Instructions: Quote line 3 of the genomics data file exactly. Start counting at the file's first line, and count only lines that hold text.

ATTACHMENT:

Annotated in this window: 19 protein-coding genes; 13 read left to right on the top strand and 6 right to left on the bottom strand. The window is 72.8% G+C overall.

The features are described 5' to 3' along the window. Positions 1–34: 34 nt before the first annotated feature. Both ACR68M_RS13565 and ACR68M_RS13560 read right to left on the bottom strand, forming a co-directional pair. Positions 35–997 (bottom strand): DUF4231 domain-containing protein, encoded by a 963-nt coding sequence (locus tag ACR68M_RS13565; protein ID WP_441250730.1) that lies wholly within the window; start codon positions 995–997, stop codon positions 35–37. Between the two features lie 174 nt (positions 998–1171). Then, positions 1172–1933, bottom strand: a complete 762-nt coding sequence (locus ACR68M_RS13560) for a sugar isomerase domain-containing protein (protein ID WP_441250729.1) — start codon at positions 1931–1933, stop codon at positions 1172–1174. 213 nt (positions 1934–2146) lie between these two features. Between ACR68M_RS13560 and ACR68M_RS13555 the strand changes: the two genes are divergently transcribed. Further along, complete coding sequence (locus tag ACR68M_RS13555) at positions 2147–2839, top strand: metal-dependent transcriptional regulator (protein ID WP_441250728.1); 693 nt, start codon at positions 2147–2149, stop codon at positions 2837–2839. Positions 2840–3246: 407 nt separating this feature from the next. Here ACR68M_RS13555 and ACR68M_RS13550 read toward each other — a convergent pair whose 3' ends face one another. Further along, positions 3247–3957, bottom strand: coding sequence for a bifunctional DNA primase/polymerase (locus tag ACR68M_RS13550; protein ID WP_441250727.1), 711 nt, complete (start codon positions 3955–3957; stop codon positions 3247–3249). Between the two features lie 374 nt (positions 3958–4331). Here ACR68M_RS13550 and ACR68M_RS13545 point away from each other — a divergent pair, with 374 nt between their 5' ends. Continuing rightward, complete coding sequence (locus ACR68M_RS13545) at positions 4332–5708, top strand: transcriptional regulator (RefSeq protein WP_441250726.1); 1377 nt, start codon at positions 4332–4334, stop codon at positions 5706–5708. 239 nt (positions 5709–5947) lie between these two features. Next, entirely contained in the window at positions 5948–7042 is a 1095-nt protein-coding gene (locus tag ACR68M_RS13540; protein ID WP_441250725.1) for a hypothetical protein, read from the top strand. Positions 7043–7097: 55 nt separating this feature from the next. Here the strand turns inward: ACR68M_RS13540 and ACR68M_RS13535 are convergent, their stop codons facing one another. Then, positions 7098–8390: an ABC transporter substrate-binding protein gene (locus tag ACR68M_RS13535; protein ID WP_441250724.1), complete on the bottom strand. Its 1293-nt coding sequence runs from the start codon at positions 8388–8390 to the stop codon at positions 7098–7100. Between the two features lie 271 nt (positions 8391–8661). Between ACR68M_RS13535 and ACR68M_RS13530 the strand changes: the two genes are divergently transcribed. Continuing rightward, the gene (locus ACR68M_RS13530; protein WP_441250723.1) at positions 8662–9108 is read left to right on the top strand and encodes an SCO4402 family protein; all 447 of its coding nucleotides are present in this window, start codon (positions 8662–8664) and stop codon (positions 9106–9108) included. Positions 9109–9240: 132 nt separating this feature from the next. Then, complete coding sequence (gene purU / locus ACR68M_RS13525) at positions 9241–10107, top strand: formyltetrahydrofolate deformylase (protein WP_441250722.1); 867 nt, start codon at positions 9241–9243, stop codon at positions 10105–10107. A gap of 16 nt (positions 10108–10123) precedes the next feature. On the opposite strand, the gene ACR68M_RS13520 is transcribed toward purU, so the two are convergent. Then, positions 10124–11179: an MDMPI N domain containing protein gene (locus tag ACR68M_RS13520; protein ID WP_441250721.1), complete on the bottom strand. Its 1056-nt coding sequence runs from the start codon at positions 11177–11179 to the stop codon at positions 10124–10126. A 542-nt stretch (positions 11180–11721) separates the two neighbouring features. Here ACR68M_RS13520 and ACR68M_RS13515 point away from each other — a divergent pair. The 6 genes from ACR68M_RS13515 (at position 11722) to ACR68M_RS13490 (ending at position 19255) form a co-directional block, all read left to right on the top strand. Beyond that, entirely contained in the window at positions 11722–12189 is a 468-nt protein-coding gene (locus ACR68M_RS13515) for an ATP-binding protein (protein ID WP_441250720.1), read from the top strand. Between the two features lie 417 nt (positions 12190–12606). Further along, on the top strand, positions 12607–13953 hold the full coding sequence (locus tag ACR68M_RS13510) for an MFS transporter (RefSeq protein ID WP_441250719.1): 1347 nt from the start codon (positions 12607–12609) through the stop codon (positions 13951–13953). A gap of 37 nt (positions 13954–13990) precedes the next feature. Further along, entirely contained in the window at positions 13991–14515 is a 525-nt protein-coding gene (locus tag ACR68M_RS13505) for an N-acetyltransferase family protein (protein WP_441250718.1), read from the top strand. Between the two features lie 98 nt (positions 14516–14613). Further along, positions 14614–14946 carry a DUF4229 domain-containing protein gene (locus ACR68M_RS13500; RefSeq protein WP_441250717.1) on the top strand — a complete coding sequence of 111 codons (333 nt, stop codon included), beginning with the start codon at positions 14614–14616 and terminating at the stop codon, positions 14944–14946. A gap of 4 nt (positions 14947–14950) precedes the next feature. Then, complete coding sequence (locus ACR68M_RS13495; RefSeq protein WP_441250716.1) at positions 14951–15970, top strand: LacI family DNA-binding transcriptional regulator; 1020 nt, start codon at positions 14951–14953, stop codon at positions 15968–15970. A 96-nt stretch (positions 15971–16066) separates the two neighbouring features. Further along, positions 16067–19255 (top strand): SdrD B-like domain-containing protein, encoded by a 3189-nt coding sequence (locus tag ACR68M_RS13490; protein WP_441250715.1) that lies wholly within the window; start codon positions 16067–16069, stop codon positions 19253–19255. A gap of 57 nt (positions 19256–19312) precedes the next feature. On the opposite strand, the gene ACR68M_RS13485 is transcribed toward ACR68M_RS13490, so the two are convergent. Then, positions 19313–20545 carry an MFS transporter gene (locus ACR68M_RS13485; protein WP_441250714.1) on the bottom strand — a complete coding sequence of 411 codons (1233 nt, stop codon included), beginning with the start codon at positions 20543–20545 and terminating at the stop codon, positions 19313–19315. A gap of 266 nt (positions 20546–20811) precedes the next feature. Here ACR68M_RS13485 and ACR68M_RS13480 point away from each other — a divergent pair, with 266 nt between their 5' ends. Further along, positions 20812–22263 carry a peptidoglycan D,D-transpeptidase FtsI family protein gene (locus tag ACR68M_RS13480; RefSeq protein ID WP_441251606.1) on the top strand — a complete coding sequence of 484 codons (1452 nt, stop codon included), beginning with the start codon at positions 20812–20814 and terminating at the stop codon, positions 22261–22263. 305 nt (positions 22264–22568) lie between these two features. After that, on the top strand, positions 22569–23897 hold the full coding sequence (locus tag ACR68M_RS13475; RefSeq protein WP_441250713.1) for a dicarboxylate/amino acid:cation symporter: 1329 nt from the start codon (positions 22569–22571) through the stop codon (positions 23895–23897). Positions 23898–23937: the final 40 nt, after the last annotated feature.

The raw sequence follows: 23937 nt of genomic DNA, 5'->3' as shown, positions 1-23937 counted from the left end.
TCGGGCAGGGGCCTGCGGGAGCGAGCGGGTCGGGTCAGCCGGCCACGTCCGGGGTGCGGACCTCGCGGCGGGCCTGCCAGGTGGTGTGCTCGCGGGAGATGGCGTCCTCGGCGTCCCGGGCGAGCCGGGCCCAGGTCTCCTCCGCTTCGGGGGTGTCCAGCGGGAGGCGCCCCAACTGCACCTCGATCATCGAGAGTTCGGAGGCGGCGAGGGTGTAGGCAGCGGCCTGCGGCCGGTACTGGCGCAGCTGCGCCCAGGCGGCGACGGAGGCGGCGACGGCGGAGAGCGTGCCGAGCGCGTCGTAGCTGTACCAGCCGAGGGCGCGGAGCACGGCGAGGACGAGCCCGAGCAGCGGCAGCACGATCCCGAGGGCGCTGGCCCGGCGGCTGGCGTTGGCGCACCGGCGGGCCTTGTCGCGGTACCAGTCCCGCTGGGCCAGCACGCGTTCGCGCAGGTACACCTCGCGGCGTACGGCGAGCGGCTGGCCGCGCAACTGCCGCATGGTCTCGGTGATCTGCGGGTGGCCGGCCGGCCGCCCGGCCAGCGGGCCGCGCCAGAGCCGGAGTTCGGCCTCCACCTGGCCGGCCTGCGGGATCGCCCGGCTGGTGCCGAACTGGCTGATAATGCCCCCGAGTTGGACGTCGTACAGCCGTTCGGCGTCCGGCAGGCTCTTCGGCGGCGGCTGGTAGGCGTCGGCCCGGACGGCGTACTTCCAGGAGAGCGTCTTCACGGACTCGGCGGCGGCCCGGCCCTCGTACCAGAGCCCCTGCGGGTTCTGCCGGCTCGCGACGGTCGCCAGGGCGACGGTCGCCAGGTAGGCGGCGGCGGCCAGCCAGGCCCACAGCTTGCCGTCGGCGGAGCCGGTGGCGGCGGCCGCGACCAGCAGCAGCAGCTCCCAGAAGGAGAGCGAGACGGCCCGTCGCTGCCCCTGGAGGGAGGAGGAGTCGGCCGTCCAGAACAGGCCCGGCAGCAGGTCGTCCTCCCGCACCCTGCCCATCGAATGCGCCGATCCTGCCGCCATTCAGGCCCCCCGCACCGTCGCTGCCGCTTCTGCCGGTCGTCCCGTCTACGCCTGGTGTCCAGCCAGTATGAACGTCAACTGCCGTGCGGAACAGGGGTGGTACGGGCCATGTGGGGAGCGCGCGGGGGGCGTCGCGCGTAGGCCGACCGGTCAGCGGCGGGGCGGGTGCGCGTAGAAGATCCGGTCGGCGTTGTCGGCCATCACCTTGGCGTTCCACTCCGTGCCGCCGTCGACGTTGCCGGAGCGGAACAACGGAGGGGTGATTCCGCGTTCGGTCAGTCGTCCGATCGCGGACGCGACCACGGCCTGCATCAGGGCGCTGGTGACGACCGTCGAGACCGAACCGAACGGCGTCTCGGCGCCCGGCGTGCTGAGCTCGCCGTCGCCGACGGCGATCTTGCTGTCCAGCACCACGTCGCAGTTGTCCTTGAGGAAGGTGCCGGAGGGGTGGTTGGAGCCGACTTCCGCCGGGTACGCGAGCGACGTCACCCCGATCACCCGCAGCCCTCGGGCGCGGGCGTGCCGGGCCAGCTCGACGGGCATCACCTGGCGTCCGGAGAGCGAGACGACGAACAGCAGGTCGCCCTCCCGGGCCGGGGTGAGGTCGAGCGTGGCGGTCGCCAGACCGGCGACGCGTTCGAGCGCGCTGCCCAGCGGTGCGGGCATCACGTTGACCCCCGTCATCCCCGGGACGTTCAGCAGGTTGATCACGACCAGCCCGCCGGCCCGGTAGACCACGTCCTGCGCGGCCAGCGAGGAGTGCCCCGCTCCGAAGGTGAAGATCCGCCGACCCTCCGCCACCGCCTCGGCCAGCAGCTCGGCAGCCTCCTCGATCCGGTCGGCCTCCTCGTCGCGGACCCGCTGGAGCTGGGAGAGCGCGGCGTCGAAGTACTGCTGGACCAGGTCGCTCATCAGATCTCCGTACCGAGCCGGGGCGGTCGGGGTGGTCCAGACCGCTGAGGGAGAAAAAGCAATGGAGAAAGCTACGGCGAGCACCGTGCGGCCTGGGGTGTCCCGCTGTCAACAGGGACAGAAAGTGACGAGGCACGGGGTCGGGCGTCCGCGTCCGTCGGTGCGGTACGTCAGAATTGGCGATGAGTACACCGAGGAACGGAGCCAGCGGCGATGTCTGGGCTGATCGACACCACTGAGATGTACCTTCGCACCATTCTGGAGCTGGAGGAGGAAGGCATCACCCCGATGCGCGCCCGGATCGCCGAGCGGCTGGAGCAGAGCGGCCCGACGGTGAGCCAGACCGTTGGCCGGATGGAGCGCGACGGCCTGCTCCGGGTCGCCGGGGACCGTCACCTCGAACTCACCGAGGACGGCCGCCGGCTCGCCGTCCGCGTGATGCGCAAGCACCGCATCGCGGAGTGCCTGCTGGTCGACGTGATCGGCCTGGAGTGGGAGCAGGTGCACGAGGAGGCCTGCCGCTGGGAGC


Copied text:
The raw sequence follows: 23937 nt of genomic DNA, 5'->3' as shown, positions 1-23937 counted from the left end.